From Vienna to Istanbul and Beijing: A Social History of Rulership Across the Globe

Tuesday 15th November 2016, Senior Parlour, Gonville and Caius College, 5-6pm

Professor Jeroen Duindam (Leiden University)

Supported by the DAAD Cambridge Research Hub with funds from the German Federal Foreign Office (FFO)

Many historians have serious doubts about comparative history, particularly about global comparison. It has been argued that global comparison necessarily views the world through the prism of one region, defining one culture as universal yardstick. Profound cultural differences are buried under bland general clichés, or forced into teleological typologies. Indeed, after the cultural turn the effort to define patterns of behaviour shared by people in many places and periods has found few outspoken advocates. Most global historians nowadays focus on connections and exchanges; they examine the process of globalisation. Global comparative history, conversely, deals primarily with the ‘divergence’ debate: when and why did the West obtain its marked advantage? These two very different forms of global history therefore usually consider only a limited number of cases: either the zones connected by the traffic of people, goods, and ideas, or the winners and near-winners of the global economic contest. They are global in inspiration rather than in scope.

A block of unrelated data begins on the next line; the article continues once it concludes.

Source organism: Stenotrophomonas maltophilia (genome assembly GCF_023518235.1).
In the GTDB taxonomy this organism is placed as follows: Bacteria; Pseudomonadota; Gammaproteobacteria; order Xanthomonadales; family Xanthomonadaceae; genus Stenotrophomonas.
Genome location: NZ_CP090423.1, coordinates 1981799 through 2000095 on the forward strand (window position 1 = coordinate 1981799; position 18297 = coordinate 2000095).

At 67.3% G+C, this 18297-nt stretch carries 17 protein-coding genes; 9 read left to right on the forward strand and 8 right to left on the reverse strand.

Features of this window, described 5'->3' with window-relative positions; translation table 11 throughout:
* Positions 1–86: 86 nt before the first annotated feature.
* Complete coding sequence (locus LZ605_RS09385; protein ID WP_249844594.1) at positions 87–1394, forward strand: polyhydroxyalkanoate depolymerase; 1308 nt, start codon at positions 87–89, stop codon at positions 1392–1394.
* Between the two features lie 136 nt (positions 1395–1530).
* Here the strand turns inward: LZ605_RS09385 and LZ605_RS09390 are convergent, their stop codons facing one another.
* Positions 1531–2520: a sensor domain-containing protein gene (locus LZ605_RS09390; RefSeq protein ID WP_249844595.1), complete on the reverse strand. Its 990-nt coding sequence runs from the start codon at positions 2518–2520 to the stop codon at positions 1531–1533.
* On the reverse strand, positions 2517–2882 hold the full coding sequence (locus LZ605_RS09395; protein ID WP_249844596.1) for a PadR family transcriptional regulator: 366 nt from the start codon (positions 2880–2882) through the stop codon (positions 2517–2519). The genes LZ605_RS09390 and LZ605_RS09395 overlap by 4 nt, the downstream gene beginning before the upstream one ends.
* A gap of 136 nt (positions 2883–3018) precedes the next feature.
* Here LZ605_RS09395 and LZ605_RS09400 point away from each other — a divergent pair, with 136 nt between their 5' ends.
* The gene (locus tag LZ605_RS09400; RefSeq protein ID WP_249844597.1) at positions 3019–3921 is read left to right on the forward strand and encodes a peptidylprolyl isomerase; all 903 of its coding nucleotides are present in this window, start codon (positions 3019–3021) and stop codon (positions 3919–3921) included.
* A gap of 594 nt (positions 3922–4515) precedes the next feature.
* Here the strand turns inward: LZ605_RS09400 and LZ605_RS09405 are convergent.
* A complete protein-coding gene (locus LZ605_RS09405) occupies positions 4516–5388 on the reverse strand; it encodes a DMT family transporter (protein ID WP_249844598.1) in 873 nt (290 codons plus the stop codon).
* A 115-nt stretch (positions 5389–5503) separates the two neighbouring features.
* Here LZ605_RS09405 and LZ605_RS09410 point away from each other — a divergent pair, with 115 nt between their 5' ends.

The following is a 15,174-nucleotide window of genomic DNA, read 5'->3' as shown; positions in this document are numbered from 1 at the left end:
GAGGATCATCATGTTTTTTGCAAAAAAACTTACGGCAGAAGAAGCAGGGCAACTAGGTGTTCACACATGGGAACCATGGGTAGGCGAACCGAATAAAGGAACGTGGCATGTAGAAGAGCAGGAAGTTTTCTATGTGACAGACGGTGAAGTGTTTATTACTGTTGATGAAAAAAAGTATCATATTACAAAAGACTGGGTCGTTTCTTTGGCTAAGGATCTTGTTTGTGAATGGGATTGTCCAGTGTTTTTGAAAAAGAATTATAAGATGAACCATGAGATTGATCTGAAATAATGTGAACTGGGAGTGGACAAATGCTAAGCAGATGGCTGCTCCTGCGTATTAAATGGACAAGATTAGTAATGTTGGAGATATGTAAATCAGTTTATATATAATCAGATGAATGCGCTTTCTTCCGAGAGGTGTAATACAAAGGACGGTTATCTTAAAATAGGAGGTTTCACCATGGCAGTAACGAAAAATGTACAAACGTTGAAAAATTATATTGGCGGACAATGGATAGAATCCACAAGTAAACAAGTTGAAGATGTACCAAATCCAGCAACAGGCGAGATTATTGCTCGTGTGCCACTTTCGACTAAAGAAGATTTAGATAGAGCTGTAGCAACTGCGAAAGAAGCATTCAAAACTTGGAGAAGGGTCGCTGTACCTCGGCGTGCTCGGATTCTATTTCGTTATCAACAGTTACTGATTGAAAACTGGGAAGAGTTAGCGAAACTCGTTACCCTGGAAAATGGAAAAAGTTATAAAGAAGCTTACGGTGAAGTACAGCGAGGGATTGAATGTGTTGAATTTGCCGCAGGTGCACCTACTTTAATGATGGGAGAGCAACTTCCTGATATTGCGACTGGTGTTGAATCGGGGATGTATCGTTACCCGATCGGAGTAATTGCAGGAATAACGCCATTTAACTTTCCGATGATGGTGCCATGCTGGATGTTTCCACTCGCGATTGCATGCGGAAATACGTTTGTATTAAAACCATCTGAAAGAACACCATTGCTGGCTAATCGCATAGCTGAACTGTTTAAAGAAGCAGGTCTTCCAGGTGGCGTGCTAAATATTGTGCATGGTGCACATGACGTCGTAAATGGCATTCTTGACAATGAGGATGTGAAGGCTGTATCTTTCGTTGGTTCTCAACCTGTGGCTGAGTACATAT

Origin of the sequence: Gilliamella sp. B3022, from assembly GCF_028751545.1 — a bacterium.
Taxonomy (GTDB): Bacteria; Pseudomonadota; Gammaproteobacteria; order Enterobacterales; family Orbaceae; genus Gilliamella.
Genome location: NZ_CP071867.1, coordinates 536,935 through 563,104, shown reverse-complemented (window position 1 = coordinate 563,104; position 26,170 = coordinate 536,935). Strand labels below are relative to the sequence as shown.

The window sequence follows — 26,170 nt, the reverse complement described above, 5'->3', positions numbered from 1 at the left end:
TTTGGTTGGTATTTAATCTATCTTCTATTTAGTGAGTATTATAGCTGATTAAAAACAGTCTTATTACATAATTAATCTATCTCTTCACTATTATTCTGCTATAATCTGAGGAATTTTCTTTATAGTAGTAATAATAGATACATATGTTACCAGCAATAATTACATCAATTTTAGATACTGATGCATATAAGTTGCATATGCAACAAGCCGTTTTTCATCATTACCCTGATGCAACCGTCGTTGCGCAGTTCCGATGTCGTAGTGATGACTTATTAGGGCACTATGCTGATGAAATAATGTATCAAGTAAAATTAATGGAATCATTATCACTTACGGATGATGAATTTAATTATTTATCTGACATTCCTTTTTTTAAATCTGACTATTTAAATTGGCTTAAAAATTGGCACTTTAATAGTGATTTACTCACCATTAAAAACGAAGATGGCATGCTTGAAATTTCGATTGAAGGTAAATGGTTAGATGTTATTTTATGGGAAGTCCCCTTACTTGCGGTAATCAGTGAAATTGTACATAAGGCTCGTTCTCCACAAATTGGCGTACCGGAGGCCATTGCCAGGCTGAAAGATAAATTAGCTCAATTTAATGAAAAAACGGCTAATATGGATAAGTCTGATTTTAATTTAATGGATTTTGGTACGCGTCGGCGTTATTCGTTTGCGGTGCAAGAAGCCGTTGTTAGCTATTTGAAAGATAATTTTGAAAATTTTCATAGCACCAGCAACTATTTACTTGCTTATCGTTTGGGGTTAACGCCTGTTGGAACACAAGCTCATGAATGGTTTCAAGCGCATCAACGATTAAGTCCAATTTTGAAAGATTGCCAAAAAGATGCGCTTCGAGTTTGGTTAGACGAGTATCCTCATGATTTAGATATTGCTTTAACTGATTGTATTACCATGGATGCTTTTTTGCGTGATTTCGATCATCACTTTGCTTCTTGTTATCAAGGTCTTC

Rulers and their courts are ubiquitous in premodern history. Any scholar familiar with the primary sources generated by these centres of power will recognise certain recurring questions related to rulers with their retinues of relatives and servants. Such questions form the starting point of my recent experiment in global comparative history: Dynasties. A Global History of Power 1300-1800. The book is a statement about the significance of comparison, and an attempt to resolve some of the problems of global comparison. How can Habsburg Emperor Leopold I’s ruminations as well as the candid thoughts of his Chinese contemporary Kangxi help to clarify challenges experienced by many rulers? What makes dynastic succession and the place of women near the throne suitable themes for global comparison? What criteria did I use to select my cases, and how can it be helpful to compare African chiefdoms without script with the Chinese empire, in terms of scale and development as well as the immense difference in source materials? I will illustrate these questions with examples and outcomes, outlining some of the book’s main themes and questions about rulers, dynasties, courts and their place in the realm at large.